For example, Ramses II was known to have severe tooth abcesses: he lived into his 80's, so no surprise. However, the teeth of Amenhotep III were equally bad, if not worse, than Ramses II's, and he lived to (at best) 45 years of age.

Both men experienced mainly the same problem: the bread they ate, no matter how well-prepared, contained huge amounts of grit from the stone mill that rendered the wheat into flour. Combined with this, sand also made its way into most of the food supply, and the combination of stone grit and sand does not work well with one's teeth.

Most people in ancient Egypt usually started getting arthritic symptoms as early as their 20's, although there is evidence of arthritis in children in some cases. This is because loads of materials (food, sand, stone, etc.) had to be carried by hand because, while the chariots used the wheel, wagons were not used by people in ancient Egypt. Further, the camel, which is the modern beast of burden in Egypt today, did not arrive for common use in Egypt until after the Ptolemaic period.

So life was extremely physically demanding, the food - if available - was often poor nutritionally. This led to succumbing to disease, for which there were quite a number that affected ancient Egyptians: silicosis (respiratory disease caused by breathing in (inhaling) sand), schistosomasis (a parasitic disease caused by several species of trematodes (platyhelminth infection, or "flukes"), a parasitic worm of the genus Schistosoma (that lived in the Nile); aka bliharzia), as well as roundworm and tapeworm; tuberculosis, polio, bubonic plague, and so on, all affected the lives of the ancient Egyptians.

In addition, as the ancient Egyptian medical papyri tells us, injury and trauma, as well as animal/reptile bites were a constant danger to the everyday Egyptian. It was not easy to live in ancient Egypt for this and many other reasons, which is why we know, from the remains we do have, that the people of ancient Egypt just did not live as long as modern man does today.

If you have any verifiable proof to contest what is known on this subject, please present it: however, the ancient Egyptians had to work very hard all of their lives, which also shortened their lives as well.

On the issue of diet, disease, and medical conditions in ancient Egypt, see:

Breasted, J. H. 1930. The Edwin Smith Surgical Papyrus. Published in Facsimile and Hieorglyphic Transliteration with Translation and Commentary. (2 Vols.) Oriental Institute Publications 3. Chicago: University of Chicago Press.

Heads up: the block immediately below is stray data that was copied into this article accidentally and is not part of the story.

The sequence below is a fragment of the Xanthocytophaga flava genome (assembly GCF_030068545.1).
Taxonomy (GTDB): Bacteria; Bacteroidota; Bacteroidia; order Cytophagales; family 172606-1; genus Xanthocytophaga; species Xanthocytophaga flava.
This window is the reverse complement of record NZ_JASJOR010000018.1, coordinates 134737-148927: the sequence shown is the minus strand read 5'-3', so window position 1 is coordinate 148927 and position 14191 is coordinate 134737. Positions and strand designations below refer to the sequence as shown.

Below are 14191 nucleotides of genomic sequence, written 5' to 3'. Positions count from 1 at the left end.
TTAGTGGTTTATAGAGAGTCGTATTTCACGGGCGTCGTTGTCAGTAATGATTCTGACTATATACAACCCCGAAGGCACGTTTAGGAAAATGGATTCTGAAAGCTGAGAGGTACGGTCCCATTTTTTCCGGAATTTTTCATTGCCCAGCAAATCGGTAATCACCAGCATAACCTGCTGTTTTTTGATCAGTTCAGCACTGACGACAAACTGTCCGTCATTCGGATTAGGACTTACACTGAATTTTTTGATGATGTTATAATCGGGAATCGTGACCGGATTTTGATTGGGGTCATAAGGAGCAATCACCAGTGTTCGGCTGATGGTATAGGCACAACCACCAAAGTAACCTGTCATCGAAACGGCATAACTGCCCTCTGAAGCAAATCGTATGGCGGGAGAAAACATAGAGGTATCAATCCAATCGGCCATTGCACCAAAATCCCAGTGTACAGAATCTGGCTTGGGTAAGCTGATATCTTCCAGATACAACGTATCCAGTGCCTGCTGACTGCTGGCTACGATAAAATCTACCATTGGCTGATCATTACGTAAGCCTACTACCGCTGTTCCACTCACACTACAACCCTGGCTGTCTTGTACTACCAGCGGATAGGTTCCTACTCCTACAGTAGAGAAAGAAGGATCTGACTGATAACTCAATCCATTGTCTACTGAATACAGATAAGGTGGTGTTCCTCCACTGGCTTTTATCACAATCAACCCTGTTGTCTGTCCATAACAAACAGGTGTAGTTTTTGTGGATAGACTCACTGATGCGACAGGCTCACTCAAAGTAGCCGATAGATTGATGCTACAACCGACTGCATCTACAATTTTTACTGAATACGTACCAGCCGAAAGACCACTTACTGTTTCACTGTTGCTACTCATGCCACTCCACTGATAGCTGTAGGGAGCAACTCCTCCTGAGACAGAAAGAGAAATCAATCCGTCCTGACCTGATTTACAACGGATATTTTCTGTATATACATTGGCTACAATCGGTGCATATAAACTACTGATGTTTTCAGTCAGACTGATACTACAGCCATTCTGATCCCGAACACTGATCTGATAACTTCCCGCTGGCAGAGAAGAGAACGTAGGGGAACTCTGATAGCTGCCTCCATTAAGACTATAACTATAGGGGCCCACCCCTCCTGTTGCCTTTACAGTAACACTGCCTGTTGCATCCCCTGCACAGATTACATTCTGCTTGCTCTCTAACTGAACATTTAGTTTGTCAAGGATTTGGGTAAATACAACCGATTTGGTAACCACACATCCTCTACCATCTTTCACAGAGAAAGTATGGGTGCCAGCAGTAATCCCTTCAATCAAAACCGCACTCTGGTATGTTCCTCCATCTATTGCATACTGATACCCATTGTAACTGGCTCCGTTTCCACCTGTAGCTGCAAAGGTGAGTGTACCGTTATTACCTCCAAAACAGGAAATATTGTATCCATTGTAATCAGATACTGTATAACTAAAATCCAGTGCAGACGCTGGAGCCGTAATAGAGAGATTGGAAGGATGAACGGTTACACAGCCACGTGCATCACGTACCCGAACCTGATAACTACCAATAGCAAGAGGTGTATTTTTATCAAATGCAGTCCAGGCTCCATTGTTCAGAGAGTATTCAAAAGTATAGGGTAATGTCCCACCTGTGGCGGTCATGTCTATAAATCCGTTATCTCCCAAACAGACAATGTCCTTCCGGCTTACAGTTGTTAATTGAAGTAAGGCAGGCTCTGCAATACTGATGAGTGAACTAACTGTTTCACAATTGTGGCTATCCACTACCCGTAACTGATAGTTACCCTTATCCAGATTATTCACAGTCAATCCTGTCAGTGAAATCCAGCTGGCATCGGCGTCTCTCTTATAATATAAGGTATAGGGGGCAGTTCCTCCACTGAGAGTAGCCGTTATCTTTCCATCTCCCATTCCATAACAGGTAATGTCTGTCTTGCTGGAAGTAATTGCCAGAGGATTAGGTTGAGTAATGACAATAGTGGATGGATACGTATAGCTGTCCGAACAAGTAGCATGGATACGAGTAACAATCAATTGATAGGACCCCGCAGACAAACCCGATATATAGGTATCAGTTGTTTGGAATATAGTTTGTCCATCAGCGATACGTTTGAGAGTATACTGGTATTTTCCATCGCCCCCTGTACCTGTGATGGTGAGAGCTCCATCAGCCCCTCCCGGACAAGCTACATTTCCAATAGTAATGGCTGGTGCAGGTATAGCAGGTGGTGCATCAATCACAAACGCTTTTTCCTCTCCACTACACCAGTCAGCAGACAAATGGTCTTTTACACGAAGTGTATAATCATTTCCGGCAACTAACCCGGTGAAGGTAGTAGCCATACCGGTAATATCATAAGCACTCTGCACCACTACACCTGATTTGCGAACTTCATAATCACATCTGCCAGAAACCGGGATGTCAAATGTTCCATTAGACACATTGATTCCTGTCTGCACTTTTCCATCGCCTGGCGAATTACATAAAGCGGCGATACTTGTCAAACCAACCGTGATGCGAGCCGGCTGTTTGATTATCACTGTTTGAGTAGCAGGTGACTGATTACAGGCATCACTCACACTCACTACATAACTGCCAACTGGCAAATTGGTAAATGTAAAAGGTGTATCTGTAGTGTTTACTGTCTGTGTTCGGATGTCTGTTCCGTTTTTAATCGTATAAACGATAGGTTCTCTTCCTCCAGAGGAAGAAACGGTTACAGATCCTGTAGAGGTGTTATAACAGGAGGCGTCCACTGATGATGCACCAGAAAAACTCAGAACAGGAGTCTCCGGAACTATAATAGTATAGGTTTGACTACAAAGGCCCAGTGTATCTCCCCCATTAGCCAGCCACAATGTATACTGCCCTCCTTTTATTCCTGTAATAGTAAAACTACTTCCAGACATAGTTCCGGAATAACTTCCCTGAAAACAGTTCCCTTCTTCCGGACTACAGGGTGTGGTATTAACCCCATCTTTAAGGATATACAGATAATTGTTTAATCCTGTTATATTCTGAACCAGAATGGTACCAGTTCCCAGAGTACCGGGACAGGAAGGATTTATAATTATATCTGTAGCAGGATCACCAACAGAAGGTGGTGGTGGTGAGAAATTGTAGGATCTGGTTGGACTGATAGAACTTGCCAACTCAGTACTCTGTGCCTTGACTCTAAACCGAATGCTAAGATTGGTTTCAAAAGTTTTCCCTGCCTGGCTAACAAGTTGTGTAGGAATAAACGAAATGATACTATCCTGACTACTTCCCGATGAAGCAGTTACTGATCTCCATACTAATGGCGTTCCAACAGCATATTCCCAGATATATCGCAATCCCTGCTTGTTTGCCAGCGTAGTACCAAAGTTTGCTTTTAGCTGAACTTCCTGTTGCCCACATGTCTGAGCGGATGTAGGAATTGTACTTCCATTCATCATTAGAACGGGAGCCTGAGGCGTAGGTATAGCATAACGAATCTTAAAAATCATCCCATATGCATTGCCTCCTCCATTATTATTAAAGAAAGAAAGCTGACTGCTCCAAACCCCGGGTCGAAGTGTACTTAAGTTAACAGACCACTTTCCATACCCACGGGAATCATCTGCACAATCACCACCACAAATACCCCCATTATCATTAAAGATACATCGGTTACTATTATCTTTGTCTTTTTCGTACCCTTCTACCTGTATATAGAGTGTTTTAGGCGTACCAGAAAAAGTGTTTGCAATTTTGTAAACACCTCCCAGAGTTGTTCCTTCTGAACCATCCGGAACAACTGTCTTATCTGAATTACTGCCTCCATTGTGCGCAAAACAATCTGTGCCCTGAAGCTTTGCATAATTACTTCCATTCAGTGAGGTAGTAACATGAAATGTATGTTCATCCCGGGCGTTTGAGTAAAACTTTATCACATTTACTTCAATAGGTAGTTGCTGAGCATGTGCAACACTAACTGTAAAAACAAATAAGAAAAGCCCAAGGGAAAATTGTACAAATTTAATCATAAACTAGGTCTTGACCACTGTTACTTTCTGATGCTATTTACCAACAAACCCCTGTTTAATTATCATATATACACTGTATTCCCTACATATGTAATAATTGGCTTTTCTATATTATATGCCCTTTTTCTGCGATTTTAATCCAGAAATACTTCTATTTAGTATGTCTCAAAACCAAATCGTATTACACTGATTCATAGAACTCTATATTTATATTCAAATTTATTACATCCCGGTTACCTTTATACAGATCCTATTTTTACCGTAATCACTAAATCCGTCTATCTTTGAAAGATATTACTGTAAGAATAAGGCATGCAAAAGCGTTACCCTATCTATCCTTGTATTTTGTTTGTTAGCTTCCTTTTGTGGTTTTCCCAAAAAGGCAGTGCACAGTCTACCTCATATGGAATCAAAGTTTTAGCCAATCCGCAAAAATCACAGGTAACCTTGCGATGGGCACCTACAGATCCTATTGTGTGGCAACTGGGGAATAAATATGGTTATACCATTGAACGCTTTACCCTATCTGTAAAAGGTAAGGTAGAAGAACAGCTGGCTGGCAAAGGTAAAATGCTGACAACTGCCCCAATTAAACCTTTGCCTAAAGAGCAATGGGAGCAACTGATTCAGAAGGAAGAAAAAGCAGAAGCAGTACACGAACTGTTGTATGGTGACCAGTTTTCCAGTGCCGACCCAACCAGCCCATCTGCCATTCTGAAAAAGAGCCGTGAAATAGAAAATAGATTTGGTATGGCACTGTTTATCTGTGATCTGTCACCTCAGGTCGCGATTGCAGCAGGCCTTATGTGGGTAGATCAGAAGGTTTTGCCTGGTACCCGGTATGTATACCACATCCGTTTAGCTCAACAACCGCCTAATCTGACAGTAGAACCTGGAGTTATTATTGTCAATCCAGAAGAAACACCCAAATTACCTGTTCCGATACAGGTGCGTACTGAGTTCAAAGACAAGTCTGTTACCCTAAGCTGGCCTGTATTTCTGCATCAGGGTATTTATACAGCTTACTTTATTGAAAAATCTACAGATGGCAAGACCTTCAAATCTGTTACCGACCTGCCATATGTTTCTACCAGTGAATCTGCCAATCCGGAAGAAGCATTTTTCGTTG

Brothwell, D and B. Chiarelli (eds.) 1973. Population Biology of the Ancient Egyptians. London: Academic Press.

Bryan, C. P. 1974 (1930). Ancient Egyptian medicine: The Papyrus Ebers. Chicago: Ares Publishers.

David, R., Ed. 1978. Mystery of the Mummies: The Story of the Manchester University Investigation. London: Book Club Associates.

___________. 1979. The Manchester Museum Mummy Project. Manchester: Manchester University Press.

Ebeid, N. L. 1999. Egyptian medicine in the Days of of the Pharaohs. Cairo: General Egyptian Book Organization.

Germer, R. 1979. Untersuchung über Arzneimittelpflanzen im Alten Ägypten. Ph. D. Dissertation. Ägyptologie. Universität Hamburg.

Ghaliongui, P. 1963. Magic and medical Science in Ancient Egypt. London: Hodder and Stoughton.

___________. 1973. The House of Life, "Per Ankh": Magic and medical Science in Ancient Egypt. Amsterdam: B. M. Israel.

Nunn, J. F. 1996. Ancient Egyptian medicine. London: British Museum Press.

Panagiotakopulu, E. 2004. Pharaonic Egypt and the origins of plague. Journal of Biogeography 31/2: 269-275.

Sauneron, S. 1989. Un Traité Égyptien d'Ophiologie. Papyrus du Brooklyn Museum No. 47.218.48 et .85. Bibliothèque Générale 11. Cairo: IFAO.

Westendorf, W. 1999. Handbuch der altägyptischen Medizin. (2 Vols.) Handbuch der Orientalistik 36. Leiden: Brill.
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PostPosted: Sat Aug 11, 2012 10:59 pm    Post subject: Reply with quote

Kmt-Sesh, your prize for 7000 posts/punishment for your comments on us amarnaholics is a complete set of all recordings of any type of Zahi Hawass. They are to be watched for at least 3 hrs a day till completed. May the Aten have mercy on your mind during viewing
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PostPosted: Sun Aug 12, 2012 8:41 am    Post subject: Reply with quote

neseret wrote:
If you have any verifiable proof to contest what is known on this subject, please present it: however, the ancient Egyptians had to work very hard all of their lives, which also shortened their lives as well.